The U.S. stock market is up ever so slightly this month. And if the benchmark S&P 500 is able to eke out a gain for December, it will make history. This would be the first time ever that the blue-chip index had a gain for all 12 months of a calendar year.
Ryan Detrick, senior market strategist with LPL Research, noted in a report this week that the market has had 12-month winning streaks before. But they have never been for an entire calendar year.
Detrick said that 1958, 1995, and 2006 were "close but no cigar" years. The S&P 500 had a positive total return (which includes gains in dividends in addition to stock price increases) in 11 months.
He added that even though some investors may be nervous that this bull run is starting to get a little long in the tooth, history suggests that stocks should keep climbing.
Detrick pointed out that the S&P 500 had an average return of 10.8% in 1959, 1996 and 2007 -- the year after the market enjoyed gains in 11 of the previous 12 months.
A double-digit percentage gain next year would be impressive given that the S&P 500 is up nearly 20% so far this year. But will the market remain this calm in 2018 or will it finally start to show some choppiness again?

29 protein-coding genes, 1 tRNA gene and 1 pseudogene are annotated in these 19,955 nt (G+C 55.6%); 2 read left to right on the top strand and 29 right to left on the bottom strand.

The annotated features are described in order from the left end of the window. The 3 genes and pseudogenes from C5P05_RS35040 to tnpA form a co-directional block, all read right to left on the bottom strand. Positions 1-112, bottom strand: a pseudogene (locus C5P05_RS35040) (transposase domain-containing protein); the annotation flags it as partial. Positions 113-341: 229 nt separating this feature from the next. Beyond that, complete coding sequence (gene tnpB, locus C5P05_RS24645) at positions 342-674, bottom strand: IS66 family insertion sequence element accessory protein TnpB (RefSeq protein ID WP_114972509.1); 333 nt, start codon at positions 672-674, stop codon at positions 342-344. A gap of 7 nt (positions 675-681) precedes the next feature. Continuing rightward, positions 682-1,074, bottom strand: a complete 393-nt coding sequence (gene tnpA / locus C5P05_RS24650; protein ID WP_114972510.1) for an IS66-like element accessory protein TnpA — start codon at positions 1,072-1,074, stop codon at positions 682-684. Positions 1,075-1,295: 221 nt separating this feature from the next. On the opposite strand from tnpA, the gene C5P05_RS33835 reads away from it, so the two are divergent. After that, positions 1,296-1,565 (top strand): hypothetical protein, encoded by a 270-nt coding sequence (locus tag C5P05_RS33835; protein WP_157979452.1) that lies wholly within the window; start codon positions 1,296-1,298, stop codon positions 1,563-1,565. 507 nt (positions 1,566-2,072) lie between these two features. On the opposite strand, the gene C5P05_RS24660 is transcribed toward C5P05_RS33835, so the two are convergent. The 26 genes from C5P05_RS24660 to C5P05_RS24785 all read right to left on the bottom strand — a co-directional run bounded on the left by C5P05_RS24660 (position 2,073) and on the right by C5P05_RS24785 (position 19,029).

It's been eerily serene this year. The market's favorite gauge of volatility, the CBOE's VIX index, is down nearly 30% and below 10 -- not far from its all-time low.
CNNMoney's Fear & Greed Index, which looks at the VIX and six other measures of market sentiment, is showing signs of Greed and is approaching Extreme Greed levels.
So even if stocks continue to climb higher, many experts warn that volatility will make a comeback.
"Despite my bullish expectations, I don't expect it to be a smooth ride and think we may be in store for some turbulence along the way," said Chris Zaccarelli, chief investment officer of Independent Advisor Alliance, in a report.
Zaccarelli suggested that the market may be due for a pullback after this relentless grind higher. He noted that the S&P 500 has had a least 5% dip from recent highs at least once every two years since 1980. The last such drop was February 2016.
What could spark a return of volatility? Zaccarelli said the transition at the Federal Reserve, with Jerome Powell set to take over from Janet Yellen, is a possible wild card.
So could lingering concerns about North Korea, tension in the Middle East, trade disputes in the wake of NAFTA negotiations and the mid-term elections.
But the biggest worry might be the return of inflation. There is little evidence of it in the market right now as pricing pressures remain mild. That could change though if oil prices, currently hovering just under $60 a barrel, climb further.
A further spike in crude could lift gas prices as well, making it more expensive for consumers to fill up their gas tanks.
That could mitigate any savings Americans might get from the tax cuts that President Trump and Republicans hope to approve before the end of the year.
"The key for inflation is watching where oil prices go," said Dave Harden, president and chief investment officer of Summit Global Investments. "If they get above $75 and into the $80-$90 range, it will suck out any benefit to consumers from lower taxes."
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